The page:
Extracts from the original page from @ww2poster blog:
This blog was designed to complement a website, created in 1997, constructed as an electronic resource to gather data and disseminate the research-in-progress for my PhD: “The Planning, Design and Reception of British Home Front Propaganda Posters of the Second World War.” In 2010, the blog and the website were integrated.
My thesis was examined by Lord Asa Briggs and Dr Adrian Smith (University of Southampton) in June 2004, and passed without corrections. You can see the range of roles I’ve had, and I am currently ‘Research Fellow in Social Media and Online Learning’ for CODEC, Durham University … it’s all about contemporary communication!
The Start of All This?
Shortly after the Berlin Wall was knocked down, my mother took my youngest brother and I to the Imperial War Museum. I only remember a couple of things from that day, one is standing at this wall which says “Change Your Life” (which that day did), but I think that’s mostly a reminder from the photo. The main think I remember from that day is wandering around the Museum, looking at all this machinery… but I’m into people, so it was when I got to the Home Front section of the Museum, with the brightly coloured posters (I’m highly visual!) that my attention was caught, and my souvenir that day was the “Women of Britain Come into the Factories” postcard, which formed the basis of my A-Level project, myUndergraduate disssertation, my PhD, this blog, and eventually – my book (there’s some publicationsalready) – or do I want to go fully virtual.. decisions, decisions, although the academic life likely demands a book!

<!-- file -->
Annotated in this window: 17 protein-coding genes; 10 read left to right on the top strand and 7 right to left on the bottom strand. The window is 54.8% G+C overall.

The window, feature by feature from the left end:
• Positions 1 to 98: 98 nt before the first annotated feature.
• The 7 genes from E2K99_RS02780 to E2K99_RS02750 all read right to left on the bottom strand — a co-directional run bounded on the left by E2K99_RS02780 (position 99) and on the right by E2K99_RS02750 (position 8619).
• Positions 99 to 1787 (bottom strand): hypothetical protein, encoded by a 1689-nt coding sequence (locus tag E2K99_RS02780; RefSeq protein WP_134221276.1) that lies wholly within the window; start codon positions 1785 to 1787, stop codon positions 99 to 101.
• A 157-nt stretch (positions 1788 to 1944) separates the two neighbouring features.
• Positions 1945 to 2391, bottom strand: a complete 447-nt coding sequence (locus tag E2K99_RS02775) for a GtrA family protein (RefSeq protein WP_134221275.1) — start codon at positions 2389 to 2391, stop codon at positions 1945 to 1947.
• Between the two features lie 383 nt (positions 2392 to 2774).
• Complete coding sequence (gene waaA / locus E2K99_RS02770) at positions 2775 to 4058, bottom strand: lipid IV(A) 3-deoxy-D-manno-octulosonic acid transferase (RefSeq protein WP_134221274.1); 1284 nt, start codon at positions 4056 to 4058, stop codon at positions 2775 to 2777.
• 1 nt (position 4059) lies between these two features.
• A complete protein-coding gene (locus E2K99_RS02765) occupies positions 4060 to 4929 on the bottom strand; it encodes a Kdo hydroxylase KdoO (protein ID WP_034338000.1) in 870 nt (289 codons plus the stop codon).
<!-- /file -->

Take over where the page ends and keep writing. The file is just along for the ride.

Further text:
As I wandered around I started to think that these had caught my attention, started to wonder why (when I’m not living in the Second World War)… and wonder what it was that made them so resonant now… although my thesis focused more on the posters at the time, structured around the idea of “the planning” (the government/Ministry of Information behind the posters), “the design” (how the artists interpreted their briefs, and how far these were accepted – there was no particular design style imposed as in Germany), and “the reception” (what did people say about them at the time, through newspapers, Mass Observation, etc.) – with a few references to what people remembered of them “now” as lots of people still remembered them and enthusiastically filled in questionnaires for me!
Keep Calm and Carry On
The historical information circulating (generally without citation) around the Keep Calm and Carry On poster, largely comes from my PhD thesis. It took a while for me to pick up on the phenomenon, as the poster was largely insignificant during the wars years, having never been displayed, but I had covered it as one of the first posters produced in preparation for the war. I am absolutely fascinated by how it has become such an icon for the recession.
Find me on Twitter: @drbexl
This website is a not-for-profit site produced by Dr Bex (Rebecca) Lewis, who finished her PhD on the subject in 2004. The site is maintained around other working commitments, and plans to publish in book/journal form.
The site provides information mainly on the posters produced by British agencies, in particular the British government, aimed at the Home Front during the Second World War. Information about the posters themselves, the artists who designed them, related books, the research project itself, and relevant events, are provided. Some information is also provided on the general wartime period, and on other posters and graphic design eras.
Although I have finished the PhD, I am still interested in collecting new information relevant to this topic, particularly as I plan to re-edit the thesis into a format suitable for a book. Please feel free to contact me with information you think may be of interest. I am particularly interested in collecting information on artists.
Before requesting information, please check the FAQ page.